Go to www.montereyhightradition.org to look at investment opportunities and find out more about the Honor Wall or other ways you can help. Call Principal Bedell for more information at 831-392-3833.
YOUR LOCAL HIGH SCHOOL RUNNING TEAMS. You don’t have to look any farther than your nearest school to find a worthy charity donation. Nearly all track and cross-country programs are chronically underfunded in school budgets, especially in comparison to larger sports. Every team needs uniforms, travel money, and other training gear. Some Monterey County schools can barely afford shoes to allow students to race. Call your local high school and ask for the track or XC coach, and they’ll be happy to accept your donation.
DONATE YOUR OLD RUNNING SHOES TO THE TREADMILL. The Treadmill in the Carmel Crossroads shopping center has been collecting used running shoes for many years. The shoes are delivered to impoverished areas, including a recent shipment to Guatemala with the local Dentists Without Borders group. They also are given out locally to low income families in Salinas and the Monterey Peninsula. So don’t discard your old running shoes – they might be a great gift for a family in need.
ENTER A LOCAL RACE. This is the fun way to donate. Sometimes we forget that virtually all local races are fundraisers for worthy charities. So whether you are a walker or a runner, and even if you don’t feel like racing, go ahead and enter a race.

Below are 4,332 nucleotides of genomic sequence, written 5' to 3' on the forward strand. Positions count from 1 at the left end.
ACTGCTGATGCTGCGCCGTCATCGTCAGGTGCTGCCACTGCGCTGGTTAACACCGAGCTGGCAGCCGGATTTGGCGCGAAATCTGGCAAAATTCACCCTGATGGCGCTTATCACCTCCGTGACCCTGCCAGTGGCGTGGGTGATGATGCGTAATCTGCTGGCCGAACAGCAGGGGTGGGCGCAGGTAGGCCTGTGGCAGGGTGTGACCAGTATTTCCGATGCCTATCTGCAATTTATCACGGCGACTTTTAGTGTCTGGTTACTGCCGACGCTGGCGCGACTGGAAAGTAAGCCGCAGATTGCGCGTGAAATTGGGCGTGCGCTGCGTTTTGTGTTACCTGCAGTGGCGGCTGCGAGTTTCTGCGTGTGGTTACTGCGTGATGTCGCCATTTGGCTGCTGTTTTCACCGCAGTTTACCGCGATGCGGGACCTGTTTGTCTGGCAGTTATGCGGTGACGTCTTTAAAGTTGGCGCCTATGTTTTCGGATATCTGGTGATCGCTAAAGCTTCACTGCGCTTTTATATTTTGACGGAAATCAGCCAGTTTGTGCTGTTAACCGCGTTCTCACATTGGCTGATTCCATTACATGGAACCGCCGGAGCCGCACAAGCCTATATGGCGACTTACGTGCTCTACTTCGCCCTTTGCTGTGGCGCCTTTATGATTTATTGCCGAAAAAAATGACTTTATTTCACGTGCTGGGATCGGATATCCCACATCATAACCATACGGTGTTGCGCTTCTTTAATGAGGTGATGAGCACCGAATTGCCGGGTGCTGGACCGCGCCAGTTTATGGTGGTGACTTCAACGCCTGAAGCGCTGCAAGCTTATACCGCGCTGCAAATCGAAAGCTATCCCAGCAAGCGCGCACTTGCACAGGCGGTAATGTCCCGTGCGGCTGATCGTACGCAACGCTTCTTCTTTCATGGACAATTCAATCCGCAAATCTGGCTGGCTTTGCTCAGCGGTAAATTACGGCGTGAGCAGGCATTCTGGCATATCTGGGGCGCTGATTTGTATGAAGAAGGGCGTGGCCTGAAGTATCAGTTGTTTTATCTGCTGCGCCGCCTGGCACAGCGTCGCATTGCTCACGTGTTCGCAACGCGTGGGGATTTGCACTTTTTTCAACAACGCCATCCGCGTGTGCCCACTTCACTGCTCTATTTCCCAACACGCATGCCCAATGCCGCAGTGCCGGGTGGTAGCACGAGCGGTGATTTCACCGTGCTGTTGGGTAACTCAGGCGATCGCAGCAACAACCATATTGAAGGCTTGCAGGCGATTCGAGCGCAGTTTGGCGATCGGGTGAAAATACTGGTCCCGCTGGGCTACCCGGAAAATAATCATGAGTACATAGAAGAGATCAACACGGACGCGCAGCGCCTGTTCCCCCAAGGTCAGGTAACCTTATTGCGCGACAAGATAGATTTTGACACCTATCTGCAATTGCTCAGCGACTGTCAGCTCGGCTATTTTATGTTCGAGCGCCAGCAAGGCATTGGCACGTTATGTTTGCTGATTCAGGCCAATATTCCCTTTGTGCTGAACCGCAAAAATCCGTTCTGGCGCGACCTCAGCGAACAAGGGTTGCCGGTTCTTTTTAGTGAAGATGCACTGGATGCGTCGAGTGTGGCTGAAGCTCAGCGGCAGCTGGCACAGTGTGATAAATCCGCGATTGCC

While we have you doing your year-end planning, go ahead and put these races on your schedule:
Rio Resolution Run on January 1st benefits Big Brothers and Big Sisters of Monterey County. Go to www.riogrillsresoltionrun.com
Together with Love Run on February 10th benefits the Monterey Rape Crisis Center. Go to www.mtryrapecrisis.org
The Big Sur International Marathon and related events on April 26th and 27th benefits local schools, public organizations, and charities. The BSIM has provided over $200,000 a year to local organizations. Go to www.bsim.org
GIVE THE GIFT OF RUNNING. This one’s not tax-deductible, but it’s the best gift you can give. As you think about your year-end donations, consider encouraging or coaching someone close to you to start a running program. There’s no kinder present for a loved one or a friend than health and vitality.
On behalf of all of these worthy causes, thank you for supporting the local running community!